I wish I could have raked leaves with you this week; I appreciate your sensitive heart April! Lately I am thinking about Mother Earth ascending Herself. The earthquakes, floods, etc. are part of it. As more and more people wake up and move into Higher Consciousness, do you think we will be more in harmony with Her? That is my hope. I am also trying to express my love for the earth when I clean our highways, reduce, reuse and recycle my paper, plastics, and broken machines, carpet, etc. My 3 daughters have helped increase my awareness about things i can do; we stopped putting fertilizers on the lawn, etc.
    I believe there are many souls who Love and Appreciate our Mother Earth…… have you heard “Little Grandmother” speak? You would like her:
    I miss you and our long walks dear friend. And I love the way you honor the earth with your posts, your presence and your love!

  4. Elizabeth Cottrell Says:

    April, your expression of anguish and grief is so beautifully expressed, and you’ve touched on one of the reasons why I have included Connection with Nature among what I consider to be the four essential connections of our life ( When this connection is severed, there is no basis for consciously feeling loss or grief. Denial probably also plays a role too…or perhaps it’s even a self-protection mechanism to keep us from experiencing grief overload in a world in which there is so much to grieve.

    I’m fascinated with your suggestion that we might need rituals to help us deal with these feelings. Certainly debilitating grief is only destructive and not helpful. I hope you’ll explore this thinking and identify some rituals that might indeed strengthen our connection with our natural world and channel our grief into something positive.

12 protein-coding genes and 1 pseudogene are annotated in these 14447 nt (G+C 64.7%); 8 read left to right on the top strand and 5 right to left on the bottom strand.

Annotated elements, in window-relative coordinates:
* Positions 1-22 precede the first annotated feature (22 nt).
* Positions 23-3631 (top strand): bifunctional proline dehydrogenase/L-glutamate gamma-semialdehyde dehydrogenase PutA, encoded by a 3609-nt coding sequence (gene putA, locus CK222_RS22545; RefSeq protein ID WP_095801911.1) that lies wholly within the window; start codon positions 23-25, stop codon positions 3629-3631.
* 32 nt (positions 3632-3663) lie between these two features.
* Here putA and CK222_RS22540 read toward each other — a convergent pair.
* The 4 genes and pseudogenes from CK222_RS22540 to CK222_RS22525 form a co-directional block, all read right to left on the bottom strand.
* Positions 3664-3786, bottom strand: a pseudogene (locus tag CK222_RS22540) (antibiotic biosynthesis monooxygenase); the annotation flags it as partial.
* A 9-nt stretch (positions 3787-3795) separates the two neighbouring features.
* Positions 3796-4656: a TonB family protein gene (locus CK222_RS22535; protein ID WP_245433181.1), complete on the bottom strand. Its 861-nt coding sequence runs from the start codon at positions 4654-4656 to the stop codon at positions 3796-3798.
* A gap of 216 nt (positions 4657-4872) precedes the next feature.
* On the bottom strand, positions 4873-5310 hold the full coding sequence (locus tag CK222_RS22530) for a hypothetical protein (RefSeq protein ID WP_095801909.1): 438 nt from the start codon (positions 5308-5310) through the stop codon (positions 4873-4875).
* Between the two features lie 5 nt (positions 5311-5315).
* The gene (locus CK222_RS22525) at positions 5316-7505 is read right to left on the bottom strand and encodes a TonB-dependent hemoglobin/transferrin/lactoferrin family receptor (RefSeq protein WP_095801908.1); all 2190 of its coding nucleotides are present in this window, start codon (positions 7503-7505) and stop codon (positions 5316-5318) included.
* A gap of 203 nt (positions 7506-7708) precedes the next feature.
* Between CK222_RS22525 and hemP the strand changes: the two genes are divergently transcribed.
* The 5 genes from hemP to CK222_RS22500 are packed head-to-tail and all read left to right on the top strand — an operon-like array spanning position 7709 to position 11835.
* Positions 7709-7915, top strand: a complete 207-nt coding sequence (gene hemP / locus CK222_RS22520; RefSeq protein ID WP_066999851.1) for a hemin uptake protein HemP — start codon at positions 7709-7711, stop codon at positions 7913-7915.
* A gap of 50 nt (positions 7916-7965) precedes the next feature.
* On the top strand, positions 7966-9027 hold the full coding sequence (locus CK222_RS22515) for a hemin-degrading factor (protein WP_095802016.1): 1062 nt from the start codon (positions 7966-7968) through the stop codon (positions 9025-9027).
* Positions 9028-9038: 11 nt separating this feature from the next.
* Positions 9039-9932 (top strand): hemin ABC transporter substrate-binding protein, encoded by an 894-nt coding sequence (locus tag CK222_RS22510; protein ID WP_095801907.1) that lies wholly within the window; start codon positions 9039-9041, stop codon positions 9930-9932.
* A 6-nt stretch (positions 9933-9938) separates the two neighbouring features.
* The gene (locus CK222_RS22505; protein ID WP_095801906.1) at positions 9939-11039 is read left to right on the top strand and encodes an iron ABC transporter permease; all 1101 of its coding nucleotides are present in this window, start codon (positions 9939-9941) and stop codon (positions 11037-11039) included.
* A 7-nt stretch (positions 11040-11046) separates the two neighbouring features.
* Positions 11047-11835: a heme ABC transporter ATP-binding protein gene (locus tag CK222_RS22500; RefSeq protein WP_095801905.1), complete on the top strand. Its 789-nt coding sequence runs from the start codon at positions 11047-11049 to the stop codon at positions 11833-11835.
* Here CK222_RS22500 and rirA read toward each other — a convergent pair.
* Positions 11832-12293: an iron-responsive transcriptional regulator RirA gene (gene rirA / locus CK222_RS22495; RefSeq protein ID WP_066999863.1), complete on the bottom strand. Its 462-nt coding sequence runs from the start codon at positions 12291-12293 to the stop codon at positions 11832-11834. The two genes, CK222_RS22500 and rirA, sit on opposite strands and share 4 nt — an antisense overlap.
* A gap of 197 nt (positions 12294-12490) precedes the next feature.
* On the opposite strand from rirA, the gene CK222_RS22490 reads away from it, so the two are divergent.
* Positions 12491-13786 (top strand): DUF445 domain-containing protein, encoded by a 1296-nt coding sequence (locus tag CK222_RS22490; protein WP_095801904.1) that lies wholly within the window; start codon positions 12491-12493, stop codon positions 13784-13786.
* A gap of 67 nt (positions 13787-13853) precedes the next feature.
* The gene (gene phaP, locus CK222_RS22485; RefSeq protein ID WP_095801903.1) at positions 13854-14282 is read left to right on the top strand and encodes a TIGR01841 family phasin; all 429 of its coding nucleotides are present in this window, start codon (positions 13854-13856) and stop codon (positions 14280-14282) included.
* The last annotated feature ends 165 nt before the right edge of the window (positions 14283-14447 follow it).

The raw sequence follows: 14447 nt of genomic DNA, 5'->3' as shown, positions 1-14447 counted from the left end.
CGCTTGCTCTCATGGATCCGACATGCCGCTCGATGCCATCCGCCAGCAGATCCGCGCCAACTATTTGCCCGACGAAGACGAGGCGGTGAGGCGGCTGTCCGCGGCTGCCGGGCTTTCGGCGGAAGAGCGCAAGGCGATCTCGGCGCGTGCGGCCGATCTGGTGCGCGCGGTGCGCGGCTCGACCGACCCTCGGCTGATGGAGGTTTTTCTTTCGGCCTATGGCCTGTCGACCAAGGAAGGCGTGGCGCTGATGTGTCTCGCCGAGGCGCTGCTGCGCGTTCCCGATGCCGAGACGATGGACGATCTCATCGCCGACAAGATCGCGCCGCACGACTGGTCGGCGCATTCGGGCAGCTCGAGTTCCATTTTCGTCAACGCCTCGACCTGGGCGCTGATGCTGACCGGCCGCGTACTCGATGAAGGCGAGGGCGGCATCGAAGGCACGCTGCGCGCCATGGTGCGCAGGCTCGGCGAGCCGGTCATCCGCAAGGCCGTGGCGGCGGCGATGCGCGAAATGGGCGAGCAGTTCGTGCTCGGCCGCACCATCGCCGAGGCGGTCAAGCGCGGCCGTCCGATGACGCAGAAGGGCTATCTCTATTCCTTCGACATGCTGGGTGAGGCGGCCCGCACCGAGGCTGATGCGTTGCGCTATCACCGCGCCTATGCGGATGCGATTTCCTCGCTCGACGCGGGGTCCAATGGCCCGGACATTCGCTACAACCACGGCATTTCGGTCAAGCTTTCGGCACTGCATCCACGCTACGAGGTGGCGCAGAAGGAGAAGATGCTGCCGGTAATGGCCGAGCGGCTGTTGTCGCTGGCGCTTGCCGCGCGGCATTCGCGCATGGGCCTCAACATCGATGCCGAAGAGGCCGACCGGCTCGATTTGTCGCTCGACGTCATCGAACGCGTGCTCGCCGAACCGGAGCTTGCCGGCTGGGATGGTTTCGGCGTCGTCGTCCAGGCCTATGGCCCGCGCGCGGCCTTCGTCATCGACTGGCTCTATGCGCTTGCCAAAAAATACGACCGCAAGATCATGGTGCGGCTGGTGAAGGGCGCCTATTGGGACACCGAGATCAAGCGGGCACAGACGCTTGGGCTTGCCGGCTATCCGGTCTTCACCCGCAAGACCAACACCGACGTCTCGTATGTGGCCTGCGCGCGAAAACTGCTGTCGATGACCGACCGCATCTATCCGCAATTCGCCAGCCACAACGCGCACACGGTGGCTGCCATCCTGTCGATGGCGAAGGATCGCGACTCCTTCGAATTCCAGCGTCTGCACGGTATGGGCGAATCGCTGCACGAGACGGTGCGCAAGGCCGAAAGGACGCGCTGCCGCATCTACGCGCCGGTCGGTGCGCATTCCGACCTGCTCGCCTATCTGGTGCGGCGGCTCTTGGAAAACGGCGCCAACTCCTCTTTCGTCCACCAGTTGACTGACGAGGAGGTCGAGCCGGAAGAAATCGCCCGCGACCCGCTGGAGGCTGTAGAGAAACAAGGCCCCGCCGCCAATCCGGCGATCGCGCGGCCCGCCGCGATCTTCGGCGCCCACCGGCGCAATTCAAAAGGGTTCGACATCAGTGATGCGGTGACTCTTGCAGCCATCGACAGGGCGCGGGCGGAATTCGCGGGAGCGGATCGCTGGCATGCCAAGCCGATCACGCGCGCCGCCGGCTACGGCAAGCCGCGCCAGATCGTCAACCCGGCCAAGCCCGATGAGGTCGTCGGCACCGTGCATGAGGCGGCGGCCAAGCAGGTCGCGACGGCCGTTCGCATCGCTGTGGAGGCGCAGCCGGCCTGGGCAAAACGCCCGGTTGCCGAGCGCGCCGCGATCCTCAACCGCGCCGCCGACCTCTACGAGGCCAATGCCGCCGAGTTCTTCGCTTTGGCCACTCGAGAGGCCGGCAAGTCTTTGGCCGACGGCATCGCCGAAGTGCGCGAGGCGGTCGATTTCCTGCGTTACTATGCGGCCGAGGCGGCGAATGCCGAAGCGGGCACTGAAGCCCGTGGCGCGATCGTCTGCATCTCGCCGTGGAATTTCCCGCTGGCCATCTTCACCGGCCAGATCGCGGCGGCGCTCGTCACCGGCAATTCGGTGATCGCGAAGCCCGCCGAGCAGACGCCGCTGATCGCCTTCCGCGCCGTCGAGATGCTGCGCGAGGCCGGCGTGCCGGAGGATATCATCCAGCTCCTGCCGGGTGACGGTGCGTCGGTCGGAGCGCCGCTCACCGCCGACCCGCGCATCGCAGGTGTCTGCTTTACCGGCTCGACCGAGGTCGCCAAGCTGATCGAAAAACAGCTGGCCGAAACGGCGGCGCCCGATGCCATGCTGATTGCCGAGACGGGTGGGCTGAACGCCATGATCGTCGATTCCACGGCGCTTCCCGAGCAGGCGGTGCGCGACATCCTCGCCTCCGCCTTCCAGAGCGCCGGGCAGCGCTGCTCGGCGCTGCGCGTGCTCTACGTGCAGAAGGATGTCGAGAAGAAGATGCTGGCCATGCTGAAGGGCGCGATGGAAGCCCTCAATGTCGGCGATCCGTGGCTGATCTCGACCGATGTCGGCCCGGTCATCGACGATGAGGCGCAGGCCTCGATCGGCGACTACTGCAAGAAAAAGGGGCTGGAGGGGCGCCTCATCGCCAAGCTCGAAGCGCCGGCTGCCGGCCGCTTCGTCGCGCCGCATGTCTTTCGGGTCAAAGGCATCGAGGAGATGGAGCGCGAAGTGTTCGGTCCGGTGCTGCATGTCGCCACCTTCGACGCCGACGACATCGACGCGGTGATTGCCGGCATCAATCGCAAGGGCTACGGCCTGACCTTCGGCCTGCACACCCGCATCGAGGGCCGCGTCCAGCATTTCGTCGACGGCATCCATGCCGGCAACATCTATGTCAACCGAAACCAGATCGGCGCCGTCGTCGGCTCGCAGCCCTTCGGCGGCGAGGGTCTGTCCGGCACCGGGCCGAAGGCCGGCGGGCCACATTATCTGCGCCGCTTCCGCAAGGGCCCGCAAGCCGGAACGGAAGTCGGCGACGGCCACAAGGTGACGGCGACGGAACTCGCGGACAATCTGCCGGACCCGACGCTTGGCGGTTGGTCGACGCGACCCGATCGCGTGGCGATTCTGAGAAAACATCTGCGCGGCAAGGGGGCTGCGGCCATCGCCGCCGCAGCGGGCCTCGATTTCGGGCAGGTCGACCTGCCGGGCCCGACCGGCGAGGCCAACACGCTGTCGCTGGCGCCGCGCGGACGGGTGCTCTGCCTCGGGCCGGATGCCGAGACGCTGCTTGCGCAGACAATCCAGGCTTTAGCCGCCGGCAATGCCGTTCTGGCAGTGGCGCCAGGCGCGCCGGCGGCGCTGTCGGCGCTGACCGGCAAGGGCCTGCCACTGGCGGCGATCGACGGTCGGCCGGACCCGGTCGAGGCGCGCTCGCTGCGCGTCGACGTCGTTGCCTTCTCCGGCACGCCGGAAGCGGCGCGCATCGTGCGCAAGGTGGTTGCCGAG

I look forward to this discussion continuing.

  5. Denise Says:

    I find the grief to be constantly present, but especially when it became clear that the Congress will not act on carbon emissions. I grieve for the people and species who are being affected, for future generations, but also for our country, which once led the world in environmental protection.

    I recommend Joanna Macy’s thoughts on how we voice our compassion.

  6. Judy Muller Says:

    Dear April …. I found this to be one of your most poignant, most deeply moving writings. You made me feel, down deep in my soul, the tragedy and urgency of our world environmental devastation. And then I went on to read the most anguished and thoughtful responses from your readers. You have expressed so clearly, in a way that people can feel and hear, what we need to know; I urge you to submit this piece for wider publication.

    I will see you very soon, Dear April.